VA’s Home Loan
By Thom Stoddert, 2/17th Cav, 1970
Being a target for every business, ethical or otherwise, is not what I earned in the jungles of Vietnam or as a medic in Desert Storm. Yet every week, I receive a formal looking envelope in the mail informing me that the VA has qualified me for a special program within its loan guarantee program. The envelope looks just like the ones the VA uses, with a logo like the VA’s.
Calling the 1-800 number, a woman who worked at a marketing telephone call-center assured me they have a relationship with the VA. She then connected me to another person who tried to sell me a mortgage. The mortgage agent, when pressed, admitted that he was a private commercial company, not affiliated with the VA, but still tried to impress upon me that they were doing this because of their patriotism and love of veterans. He dodged my questions about why his mailers appeared so much like VA correspondence that they seem to suggest they are a part of the VA system. I thanked him, telling him I was not a special marketing niche, and hung up. Then my research started.
The VA will give servicemembers, veterans, and eligible surviving spouses a chance to not only become homeowners, they will provide a home loan guaranty benefit and other housing-related programs to help them build, repair, retain, or adapt a home for your personal occupancy. VA Home Loans are provided by private lenders, such as banks and mortgage companies. VA guarantees a portion of the loan, enabling the lender to provide you with more favorable terms.
The VA also has a Cash-Out Refinance Loan, which is for homeowners who want to take cash from their home equity to take care of concerns like paying off debt, funding school, or making home improvements. The Cash-Out Refinance Loan can also be used to refinance a non-VA loan into a VA loan. VA will guaranty loans up to 100% of the value of your home. All of this comes with many advantages for the mortgage seller and the home buyer.
The lender has the assurance that they won’t lose any money on the loan at a time when so many homes are being repossessed by banks, this is great protection. No surprise there are so-called VA home loan specialist and experts everywhere.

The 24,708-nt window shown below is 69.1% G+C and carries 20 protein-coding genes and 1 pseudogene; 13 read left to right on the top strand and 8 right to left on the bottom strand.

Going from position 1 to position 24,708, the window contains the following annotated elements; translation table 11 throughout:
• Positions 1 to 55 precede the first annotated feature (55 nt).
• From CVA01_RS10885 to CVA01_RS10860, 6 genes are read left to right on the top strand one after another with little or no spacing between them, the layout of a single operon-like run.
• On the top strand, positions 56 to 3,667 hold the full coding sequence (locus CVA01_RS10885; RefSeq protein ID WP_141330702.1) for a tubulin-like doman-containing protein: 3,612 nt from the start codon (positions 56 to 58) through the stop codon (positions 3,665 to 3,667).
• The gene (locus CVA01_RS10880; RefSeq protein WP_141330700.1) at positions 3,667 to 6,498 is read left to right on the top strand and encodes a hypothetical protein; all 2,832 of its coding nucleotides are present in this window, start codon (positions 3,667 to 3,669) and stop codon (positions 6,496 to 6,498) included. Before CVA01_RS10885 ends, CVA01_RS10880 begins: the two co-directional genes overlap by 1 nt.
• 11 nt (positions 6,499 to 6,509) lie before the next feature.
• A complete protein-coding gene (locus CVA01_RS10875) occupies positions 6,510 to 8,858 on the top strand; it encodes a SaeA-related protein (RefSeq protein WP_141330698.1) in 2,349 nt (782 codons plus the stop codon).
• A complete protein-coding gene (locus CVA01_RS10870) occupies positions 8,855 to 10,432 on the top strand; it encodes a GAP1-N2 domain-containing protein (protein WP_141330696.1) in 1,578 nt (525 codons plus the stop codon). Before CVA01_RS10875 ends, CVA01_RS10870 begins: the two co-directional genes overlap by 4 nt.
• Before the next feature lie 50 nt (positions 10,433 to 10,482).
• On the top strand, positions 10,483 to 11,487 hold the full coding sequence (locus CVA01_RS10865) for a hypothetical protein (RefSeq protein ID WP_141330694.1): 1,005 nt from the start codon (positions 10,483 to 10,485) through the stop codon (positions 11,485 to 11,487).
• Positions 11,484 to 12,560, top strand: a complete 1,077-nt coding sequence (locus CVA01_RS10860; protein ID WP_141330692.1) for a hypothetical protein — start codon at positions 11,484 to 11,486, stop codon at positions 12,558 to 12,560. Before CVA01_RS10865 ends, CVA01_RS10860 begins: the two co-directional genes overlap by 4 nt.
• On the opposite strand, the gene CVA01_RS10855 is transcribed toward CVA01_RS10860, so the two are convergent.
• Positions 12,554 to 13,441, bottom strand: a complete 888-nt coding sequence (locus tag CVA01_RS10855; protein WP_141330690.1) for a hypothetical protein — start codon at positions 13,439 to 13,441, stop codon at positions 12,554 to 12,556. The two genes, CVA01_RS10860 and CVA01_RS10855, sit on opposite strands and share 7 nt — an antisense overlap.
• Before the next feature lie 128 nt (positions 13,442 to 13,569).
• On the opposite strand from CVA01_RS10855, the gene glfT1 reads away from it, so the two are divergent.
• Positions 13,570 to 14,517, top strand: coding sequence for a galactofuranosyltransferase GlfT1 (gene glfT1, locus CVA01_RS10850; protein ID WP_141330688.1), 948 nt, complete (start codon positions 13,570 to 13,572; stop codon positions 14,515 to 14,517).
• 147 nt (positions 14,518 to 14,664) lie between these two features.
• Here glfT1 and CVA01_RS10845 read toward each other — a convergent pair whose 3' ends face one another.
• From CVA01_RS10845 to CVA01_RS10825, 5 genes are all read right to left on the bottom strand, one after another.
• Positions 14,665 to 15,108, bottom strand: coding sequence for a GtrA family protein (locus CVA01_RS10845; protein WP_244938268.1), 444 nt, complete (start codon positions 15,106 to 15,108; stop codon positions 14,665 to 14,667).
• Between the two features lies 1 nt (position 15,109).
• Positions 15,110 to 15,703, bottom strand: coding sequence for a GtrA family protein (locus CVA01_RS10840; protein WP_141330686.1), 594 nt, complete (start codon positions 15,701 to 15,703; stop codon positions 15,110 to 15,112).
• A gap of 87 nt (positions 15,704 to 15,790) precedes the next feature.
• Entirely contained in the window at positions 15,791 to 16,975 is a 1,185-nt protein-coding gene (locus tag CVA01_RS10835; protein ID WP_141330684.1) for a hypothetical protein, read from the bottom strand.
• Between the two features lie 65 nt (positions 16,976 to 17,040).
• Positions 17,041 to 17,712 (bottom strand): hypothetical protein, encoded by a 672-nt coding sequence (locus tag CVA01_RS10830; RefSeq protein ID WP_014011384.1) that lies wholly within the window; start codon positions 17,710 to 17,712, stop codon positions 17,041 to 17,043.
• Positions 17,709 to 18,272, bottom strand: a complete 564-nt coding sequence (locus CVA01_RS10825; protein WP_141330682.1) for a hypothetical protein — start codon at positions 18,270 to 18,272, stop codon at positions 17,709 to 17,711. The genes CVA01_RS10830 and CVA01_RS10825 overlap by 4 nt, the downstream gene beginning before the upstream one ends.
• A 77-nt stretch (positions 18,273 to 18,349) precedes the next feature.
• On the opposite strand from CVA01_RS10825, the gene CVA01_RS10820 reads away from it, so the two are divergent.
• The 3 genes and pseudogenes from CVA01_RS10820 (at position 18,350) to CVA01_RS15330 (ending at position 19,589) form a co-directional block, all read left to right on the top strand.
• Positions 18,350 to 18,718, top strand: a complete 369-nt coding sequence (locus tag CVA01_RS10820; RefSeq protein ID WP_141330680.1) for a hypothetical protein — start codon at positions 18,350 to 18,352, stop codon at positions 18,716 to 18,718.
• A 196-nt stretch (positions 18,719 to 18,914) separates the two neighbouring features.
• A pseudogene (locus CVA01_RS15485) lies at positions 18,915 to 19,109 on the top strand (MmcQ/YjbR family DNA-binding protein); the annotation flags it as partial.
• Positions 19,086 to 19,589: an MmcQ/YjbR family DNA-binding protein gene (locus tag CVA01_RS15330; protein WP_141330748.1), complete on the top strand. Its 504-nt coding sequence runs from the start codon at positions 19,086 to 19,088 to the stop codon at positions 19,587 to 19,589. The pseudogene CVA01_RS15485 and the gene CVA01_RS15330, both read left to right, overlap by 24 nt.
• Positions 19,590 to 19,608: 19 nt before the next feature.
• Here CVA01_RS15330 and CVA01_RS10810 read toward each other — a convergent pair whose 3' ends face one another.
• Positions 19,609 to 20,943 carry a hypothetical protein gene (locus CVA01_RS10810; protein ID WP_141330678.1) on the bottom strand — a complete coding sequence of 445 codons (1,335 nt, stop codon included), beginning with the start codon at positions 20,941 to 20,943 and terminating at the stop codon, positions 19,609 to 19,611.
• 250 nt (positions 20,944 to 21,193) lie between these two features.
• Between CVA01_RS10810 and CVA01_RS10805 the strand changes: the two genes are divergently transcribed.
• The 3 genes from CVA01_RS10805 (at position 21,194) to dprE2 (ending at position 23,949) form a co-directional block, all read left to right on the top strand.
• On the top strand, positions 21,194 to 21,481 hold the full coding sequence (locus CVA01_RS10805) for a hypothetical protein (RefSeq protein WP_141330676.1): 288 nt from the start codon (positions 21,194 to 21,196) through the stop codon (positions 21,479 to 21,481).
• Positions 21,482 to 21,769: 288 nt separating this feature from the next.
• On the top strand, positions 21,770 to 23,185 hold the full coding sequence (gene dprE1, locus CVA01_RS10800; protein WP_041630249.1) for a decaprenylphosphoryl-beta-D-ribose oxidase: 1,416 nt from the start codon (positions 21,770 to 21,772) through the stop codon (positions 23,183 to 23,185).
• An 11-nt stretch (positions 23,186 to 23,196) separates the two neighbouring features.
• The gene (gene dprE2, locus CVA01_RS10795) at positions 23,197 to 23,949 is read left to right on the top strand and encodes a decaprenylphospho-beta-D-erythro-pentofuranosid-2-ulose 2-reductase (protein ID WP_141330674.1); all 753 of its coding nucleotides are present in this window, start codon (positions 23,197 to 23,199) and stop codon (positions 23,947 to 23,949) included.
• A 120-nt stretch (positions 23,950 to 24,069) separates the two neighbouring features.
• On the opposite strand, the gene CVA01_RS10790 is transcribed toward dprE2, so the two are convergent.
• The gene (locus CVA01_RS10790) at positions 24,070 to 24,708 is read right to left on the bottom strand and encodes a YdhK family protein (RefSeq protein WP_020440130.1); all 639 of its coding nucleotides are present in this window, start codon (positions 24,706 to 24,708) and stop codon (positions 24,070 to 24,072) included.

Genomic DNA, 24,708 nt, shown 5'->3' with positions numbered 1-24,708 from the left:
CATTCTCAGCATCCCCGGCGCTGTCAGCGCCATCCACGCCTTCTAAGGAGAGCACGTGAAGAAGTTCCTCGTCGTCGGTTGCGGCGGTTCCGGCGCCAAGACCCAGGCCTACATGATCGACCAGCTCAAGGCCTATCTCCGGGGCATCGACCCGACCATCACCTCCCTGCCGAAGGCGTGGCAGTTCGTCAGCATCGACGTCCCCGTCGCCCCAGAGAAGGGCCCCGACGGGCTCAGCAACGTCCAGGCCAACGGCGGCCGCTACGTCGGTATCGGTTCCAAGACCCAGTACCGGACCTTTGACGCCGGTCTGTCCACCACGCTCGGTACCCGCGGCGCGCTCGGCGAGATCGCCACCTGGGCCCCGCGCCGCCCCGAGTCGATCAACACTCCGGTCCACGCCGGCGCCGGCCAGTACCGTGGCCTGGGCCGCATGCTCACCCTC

The borrower gets a more competitive interest rate on the loan and does not have to pay for additional insurance or fees. For example, mortgage insurance is a common requirement of mortgage agencies, but not for VA backed mortgage loans. This is a monthly savings for the borrower. Most often there is no need for any down payment to be made on the mortgage. How many service members transitioning back to civilian life have 10% of the cost of a house on hand?
Where does a veteran/service member start? Find a good real estate agent who look out for your interests. That agent can guide you through the pitfalls and advantages at each step during the sale, making up for your ignorance on a complex procedure.
The next step, obtain a “Certificate of Eligibility” or COE. This can be done on line at the VA’s website at eBenefits or more commonly through the lending agency you are working with.
At some point the service member or veteran will have to decide which mortgage company to go with. They may be found in almost every strip-mall, newspaper, and web-page advertising. After talking to the mortgage specialist at the Home Street Bank, an institution that has several banks in the Puget Sound Region, it is my opinion that agencies like them are the best sources for a mortgage.
First they are local, located near their customers and offer face-to-face contact during the entire process and afterwards. This allows the bank and the borrower to build a relationship of mutual trust during the life of the mortgage. Further, they know the environment of the purchased property. In other words, they know the local laws, the geology, the weather, and other such factors effecting the property being purchased and can provide you important individualized service. In the end they are your neighbor.
On the other hand, working with a mortgage company that was found on the internet, a mailing, or the TV can be a good thing because they can be very experienced in handling the complexities of a VA Home Loan. However, how can you be assured that they are a reputable company when they are based in another state? How easy would it be to resolve a problem over the phone or internet? Lastly, would they be the loan-manager throughout the life of the mortgage or loan or will they sell the mortgage to another institution causing you to send the check to a different location each time ?
As I was writing this article, a letter came from the “Olympia Processing Center.” The inside pictured a logo very similar to the VA’s with “We Honor Veterans” written next to it. The letter was from the “Washington Veterans Administration Program” with a message addressed to me asking me to call 1-800-218- 2013, now! If not, they will make two more attempts by mail or phone to contact me - because they believe I am not receiving the government benefits I am entitled to. Then in small print at the bottom,”This offer is being made by Majestic Home Loan, they are not affiliated with any government agency.” Hmmm! Can I really trust these people? No - I am not a marketing niche for any one less than straightforward and ethical.
For more information visit the Veterans Benefit Administration’s web site.